Using digital photographic equipment, airborne GPS, and a rectification process, a library of digital aerial photography was developed. Using the photography library, points were interpreted using both the NLCD 2001 and Ecological Systems classification schemes. This library of interpreted points was used to aid in both NLCD and Gap-level mapping efforts.
Flight lines for aerial photography collection were oriented from northeast to southwest across the Southeastern U.S. and perpendicularly from northwest to southeast at 1/2 arc degree spacing. Lines were arranged this way to efficently cover the 10 mapping zones of the southeast, which are oriented generally northeast to southwest. This procedure ensures the best representation of data across any combination of satellite images used to create the mapping zone mosaics. The finalized flight lines cover portions of Kentucky, Tennessee, Virginia, North Carolina, South Carolina, Georgia, Alabama, Mississppi, Louisiana, and Florida.
Flight lines for Southeast GAP digital aerial photography collection. To see a larger map, click the image above.
The majority of the flight lines were flown in a Cessna 210 Centurion, with a window mounted sensor array (figures 2-4). The sensor array was modified from a dual Hi-8 video camera system to contain a digital still camera as well as a digital video camera.
From left to right: Cessna 210 Centurion in hanger, Sensor array mounted with wind cowling, arrangement of sensors inside the array. Click an image to see a larger picture.
In addition to the cameras, a GPS unit was employed to record the geographic location of the airplane; an Inertial Measurement Unit (IMU) was employed to record the rotational parameters of the airplane's attitude, and, when available, a laser range finder recorded the airplane's height above mean sea level (MSL). To synchronize the data recorded during photo missions, data logging software (ComCap) recorded a time stamp with each of the sensor inputs, relating camera frames to geographic locations as well as the airplanes attitude.
Digital aerial photographs taken in mid October capturing peak leaf change. Click either image to see the original image (9,400 KB).
Flight lines were flown with a target height above ground between 1067m (3500') and 1372m (4500'). Coupled with an 80mm camera lens, photograph extents covered approximately 360,000 square meters (600m x 600m). The 16 million pixel CCD allowed a 0.2m/pixel resolution for the still camera. Photos were taken every ten seconds which allowed a ten percent overlap in photos providing a continuous swath throughout the flightline. Flights were scheduled during either spring or fall to maximize differences in leaf morphologies between tree species.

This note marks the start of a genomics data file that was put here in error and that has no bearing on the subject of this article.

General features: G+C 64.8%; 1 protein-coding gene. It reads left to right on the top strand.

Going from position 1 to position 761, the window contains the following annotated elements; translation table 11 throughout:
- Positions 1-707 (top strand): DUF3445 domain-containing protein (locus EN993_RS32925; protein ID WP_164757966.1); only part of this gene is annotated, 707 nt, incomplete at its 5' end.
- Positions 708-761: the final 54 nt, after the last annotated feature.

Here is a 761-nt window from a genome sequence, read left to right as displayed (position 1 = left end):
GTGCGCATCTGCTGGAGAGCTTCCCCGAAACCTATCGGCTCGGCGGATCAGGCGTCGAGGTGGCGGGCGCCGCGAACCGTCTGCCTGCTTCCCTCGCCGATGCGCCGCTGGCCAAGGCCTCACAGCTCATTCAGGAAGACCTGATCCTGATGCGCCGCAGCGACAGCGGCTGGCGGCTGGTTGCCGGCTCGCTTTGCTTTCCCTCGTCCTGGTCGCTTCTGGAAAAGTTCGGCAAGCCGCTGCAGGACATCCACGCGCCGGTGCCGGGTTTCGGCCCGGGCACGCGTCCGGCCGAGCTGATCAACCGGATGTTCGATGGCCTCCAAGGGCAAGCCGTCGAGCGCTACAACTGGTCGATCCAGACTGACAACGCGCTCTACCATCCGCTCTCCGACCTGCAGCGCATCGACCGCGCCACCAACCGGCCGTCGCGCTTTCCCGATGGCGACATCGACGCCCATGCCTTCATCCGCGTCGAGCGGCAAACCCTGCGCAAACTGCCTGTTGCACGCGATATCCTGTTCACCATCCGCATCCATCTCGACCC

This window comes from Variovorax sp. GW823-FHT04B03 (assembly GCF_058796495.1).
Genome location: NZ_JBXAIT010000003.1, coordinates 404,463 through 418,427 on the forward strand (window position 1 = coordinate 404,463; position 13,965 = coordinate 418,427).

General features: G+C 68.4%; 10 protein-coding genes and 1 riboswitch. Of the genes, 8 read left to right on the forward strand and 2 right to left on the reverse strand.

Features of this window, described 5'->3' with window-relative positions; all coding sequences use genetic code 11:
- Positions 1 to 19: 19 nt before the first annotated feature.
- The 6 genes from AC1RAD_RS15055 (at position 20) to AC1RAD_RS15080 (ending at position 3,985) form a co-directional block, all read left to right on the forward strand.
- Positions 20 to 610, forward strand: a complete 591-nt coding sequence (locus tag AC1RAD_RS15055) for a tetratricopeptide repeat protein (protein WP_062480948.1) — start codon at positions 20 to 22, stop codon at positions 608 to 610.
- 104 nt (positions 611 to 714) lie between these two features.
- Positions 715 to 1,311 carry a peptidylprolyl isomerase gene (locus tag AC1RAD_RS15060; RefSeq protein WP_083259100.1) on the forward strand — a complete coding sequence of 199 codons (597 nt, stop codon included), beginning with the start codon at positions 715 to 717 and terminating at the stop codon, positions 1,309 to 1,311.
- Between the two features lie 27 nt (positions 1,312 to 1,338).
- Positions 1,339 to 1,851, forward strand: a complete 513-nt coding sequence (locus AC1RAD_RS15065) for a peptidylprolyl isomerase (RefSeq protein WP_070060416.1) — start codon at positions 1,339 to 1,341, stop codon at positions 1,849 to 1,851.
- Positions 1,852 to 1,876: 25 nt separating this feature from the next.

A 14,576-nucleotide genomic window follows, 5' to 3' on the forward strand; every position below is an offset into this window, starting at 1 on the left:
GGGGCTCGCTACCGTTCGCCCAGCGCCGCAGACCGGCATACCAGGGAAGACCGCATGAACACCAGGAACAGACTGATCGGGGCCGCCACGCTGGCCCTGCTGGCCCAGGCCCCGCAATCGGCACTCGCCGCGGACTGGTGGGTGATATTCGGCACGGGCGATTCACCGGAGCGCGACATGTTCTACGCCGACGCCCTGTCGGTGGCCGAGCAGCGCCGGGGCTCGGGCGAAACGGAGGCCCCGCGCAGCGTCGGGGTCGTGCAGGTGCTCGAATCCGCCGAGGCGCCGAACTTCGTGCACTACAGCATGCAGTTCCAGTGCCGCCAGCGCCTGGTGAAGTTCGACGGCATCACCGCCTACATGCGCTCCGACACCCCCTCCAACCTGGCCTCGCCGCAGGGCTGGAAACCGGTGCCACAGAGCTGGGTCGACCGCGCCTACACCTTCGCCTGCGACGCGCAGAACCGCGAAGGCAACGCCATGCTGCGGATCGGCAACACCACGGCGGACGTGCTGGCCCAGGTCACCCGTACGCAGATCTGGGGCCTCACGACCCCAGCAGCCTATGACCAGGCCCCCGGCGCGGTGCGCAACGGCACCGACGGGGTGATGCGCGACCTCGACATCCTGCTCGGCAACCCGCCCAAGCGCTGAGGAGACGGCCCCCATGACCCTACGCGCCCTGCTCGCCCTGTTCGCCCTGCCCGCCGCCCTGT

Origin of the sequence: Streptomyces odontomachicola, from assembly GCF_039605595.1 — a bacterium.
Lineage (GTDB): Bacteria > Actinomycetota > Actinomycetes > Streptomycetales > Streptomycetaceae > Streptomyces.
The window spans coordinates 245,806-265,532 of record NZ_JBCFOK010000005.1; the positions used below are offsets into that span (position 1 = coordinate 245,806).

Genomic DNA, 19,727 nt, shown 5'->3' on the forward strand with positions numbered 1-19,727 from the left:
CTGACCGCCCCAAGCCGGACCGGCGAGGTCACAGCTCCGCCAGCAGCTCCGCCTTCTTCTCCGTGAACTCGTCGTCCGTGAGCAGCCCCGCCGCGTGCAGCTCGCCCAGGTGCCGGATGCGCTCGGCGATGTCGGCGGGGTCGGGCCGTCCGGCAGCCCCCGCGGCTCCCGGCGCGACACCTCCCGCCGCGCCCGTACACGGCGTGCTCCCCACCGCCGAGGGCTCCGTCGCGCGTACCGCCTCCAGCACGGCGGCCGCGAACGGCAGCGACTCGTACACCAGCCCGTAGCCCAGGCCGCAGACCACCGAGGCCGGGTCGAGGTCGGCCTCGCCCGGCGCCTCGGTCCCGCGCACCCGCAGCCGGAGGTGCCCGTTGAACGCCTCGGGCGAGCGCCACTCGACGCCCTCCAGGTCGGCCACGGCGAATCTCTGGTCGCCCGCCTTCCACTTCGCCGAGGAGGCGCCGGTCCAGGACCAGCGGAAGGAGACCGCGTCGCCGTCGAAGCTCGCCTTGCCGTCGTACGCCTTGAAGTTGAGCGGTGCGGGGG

From left to right: Sensor array from inside the cockpit, Air temp outside of the plane in mid-October at 4400' in the Blue Ridge, Curtis Belyea bundles up to monitor the equipment during a photography mission. Click an image to see a larger picture.
Between August and December of 2003, ninety-five (95) hours of flying captured over thirty-three thousand (33,000) digital images. A representation of the actual flight lines can be seen in the image below.
Actual lines flown between August and December, 2003. To see a larger map, click the image above.
Rectification software developed by the NaRSAL lab at UGA converts the images from a proprietary image format (DCR) to tagged image file format (TIFF) and creates world files based on the data collected from the sensors. The resultant images are georeferenced and can be used in a Geographic Information System to aid in land cover classification efforts. An example photo pair from the orthorectification process can be found below.
Two orthorectified aerial still photos. To see a larger map, click the image above.
As the first step toward regional mapping, an extensive database of interpreted points using the digital aerial photographic library was created. The National Land Cover Dataset protocol suggests a minimum of 250 reference data points for common map classes and 50 points for rare classes for use in the Categorical and Regression Tree Analysis procedure. In order to gather 250 points for each of the fourteen non-urban cover classes, a minimum of 3500 points per mapping zone were required. Care was be taken to stratify the points over the spectral variation in each class.